One of the most notable features of modernist writing is in its style, which often rejected Victorian values of chronology and traditional narrative in mimesis of the new rhythms of metropolitan life. In discussion of Virginia Woof’s work, Seal states in his article, ‘Woolf evolved a new approach to the use of rhythm in her writing too; the pace of life in a modern city was disorientating and intense.’ Woolf represents metropolitan life by trying to mimic its rhythms and pace through her style and structure. Examining Kew Gardens for instance, the reader passes through the minds of a number of different characters in quick succession, disabling them from really knowing the characters before their attention is diverted to something else. Whilst Woolf does provide some specifics about the characters, ‘rosy-cheeked,’ ‘nimble,’ ‘in the prime of youth,’ these qualities are all superficial and to the reader these people remain simply people. In Misperceiving Virginia Woolf, James Harker comments that ‘cinema is recreated in the image of the city,’ and indeed Woolf here creates a cinematic effect of walking down a city street, an experience during which one only observes snippets of other people’s lives without any prior information about them. It should perhaps be noted here that by representing metropolitan life this way, Woolf does not impose a sense of judgement on the reader about city life, firstly as she believed in the removal of the author from the text, and secondly because her structural choice and rhythm mediated through her characters, merely reflects the pace of metropolitan life; presented to the reader who in turn makes their own judgement.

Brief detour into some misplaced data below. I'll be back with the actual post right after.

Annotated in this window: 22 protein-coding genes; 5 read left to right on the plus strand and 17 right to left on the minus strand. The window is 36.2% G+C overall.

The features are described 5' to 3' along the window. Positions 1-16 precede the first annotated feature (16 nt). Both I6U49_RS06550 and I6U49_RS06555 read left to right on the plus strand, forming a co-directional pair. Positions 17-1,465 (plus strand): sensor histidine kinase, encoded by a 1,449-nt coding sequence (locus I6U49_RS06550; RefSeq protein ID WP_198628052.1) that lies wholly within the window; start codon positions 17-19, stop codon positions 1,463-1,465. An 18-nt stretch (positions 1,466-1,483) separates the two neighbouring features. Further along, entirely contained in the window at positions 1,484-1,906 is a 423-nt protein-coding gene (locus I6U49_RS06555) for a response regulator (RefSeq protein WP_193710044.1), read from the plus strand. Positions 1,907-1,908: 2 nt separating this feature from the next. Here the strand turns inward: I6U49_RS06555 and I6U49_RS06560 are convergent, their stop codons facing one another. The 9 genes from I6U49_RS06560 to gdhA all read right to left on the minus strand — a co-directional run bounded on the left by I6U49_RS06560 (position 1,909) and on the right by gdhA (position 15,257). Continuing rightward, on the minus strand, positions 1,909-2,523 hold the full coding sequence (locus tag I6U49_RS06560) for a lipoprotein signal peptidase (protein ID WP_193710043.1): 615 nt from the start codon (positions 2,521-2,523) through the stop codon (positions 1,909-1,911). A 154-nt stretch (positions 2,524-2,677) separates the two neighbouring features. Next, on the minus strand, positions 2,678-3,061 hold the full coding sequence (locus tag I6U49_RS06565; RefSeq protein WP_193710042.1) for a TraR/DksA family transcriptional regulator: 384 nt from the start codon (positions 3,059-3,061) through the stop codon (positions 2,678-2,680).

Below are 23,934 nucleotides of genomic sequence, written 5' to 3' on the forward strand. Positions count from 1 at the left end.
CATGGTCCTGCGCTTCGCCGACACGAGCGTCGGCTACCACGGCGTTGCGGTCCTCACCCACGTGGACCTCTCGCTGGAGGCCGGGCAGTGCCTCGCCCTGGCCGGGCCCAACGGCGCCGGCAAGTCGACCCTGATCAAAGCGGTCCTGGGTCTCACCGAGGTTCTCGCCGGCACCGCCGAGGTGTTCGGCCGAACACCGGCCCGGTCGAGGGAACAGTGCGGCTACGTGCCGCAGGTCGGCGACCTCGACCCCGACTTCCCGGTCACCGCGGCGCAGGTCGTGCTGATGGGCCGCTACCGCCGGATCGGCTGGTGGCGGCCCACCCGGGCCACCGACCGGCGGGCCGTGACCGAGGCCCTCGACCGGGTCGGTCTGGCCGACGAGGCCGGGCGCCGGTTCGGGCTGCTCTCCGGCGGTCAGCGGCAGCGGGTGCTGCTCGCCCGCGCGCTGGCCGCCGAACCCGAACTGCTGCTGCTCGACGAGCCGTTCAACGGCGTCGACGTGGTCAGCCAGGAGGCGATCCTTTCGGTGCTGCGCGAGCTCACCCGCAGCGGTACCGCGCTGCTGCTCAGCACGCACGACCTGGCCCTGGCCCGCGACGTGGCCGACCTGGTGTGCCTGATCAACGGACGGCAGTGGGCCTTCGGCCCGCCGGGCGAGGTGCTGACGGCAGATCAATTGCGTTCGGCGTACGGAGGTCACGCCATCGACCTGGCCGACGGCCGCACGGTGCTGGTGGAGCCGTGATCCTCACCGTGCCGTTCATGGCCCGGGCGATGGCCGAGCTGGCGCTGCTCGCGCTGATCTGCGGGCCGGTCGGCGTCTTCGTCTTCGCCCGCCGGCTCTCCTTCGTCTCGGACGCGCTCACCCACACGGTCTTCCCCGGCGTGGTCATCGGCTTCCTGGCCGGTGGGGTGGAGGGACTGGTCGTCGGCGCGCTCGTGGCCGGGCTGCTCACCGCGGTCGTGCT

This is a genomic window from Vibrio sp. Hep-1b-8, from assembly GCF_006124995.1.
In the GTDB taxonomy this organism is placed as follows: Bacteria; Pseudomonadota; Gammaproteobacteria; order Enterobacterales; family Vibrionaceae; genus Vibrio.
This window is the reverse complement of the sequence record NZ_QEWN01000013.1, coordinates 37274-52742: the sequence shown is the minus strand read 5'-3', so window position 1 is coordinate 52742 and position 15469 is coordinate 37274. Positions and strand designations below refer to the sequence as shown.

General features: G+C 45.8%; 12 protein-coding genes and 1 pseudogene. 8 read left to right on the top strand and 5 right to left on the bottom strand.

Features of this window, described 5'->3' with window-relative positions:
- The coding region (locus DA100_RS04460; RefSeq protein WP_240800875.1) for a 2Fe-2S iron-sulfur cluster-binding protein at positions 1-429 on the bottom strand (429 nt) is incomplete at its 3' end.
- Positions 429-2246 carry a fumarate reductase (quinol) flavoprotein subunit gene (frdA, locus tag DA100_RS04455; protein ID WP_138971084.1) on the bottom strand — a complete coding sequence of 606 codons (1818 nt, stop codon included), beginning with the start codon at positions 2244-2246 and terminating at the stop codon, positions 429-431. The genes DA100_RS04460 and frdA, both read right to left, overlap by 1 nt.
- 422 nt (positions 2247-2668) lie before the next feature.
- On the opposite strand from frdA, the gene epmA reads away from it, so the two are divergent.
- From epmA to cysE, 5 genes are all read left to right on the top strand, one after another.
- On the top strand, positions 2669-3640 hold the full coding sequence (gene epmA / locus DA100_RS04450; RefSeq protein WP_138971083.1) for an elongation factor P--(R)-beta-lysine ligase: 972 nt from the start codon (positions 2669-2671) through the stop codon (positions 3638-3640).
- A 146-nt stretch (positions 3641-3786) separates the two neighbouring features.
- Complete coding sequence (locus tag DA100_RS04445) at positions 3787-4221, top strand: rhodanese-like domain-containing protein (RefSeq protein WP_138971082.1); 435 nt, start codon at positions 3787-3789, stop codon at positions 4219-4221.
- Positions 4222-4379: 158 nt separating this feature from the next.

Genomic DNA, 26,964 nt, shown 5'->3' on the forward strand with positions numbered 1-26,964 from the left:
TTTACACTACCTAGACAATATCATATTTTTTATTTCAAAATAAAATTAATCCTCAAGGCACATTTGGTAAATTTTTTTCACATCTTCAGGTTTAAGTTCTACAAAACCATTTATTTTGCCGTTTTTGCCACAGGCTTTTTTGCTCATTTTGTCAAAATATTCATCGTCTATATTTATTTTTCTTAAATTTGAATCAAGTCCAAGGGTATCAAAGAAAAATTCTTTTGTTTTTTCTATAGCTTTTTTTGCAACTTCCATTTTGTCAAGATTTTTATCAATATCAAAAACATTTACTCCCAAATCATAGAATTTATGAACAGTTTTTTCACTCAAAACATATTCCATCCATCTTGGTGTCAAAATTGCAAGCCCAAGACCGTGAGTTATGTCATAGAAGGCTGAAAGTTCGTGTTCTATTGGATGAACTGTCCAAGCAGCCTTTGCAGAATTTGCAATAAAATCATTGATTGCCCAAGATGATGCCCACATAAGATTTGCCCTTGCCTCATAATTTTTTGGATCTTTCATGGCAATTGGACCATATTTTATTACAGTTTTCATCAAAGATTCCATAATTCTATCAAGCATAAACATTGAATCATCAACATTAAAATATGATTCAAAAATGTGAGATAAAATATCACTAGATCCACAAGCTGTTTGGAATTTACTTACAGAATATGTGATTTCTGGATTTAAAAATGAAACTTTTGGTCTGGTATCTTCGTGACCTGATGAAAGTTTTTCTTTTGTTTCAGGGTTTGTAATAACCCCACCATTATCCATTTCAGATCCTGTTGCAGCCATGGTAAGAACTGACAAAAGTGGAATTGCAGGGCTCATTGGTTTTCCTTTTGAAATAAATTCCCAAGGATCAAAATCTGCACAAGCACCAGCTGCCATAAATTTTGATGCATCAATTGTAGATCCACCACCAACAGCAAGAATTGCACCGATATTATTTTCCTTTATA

Horne’s depiction of houses ‘staring’ at each other is a personification which is symbolic of the modern fear of constant surveillance, and indeed Joyce employs a similar image in Araby of houses that ‘gazed at one another.’ Technological and industrial advancement in the modern period allowed people to travel to places with more ease, enabled telephone communication, and brought masses of people into the cities. Such advancement is something the modernist writers of the period could not ignore, and whilst one might anticipate these changes to be received positively, these writers often presented metropolitan life as suffering because of them; increased population ironically inducing feelings of anonymity and hindering communication. This is again something represented through Woolf’s characters in Kew Gardens, all of whom share a lack of communication with one another. This seems best exemplified in the married couple’s exchange, in which the two seem on entirely different wavelengths: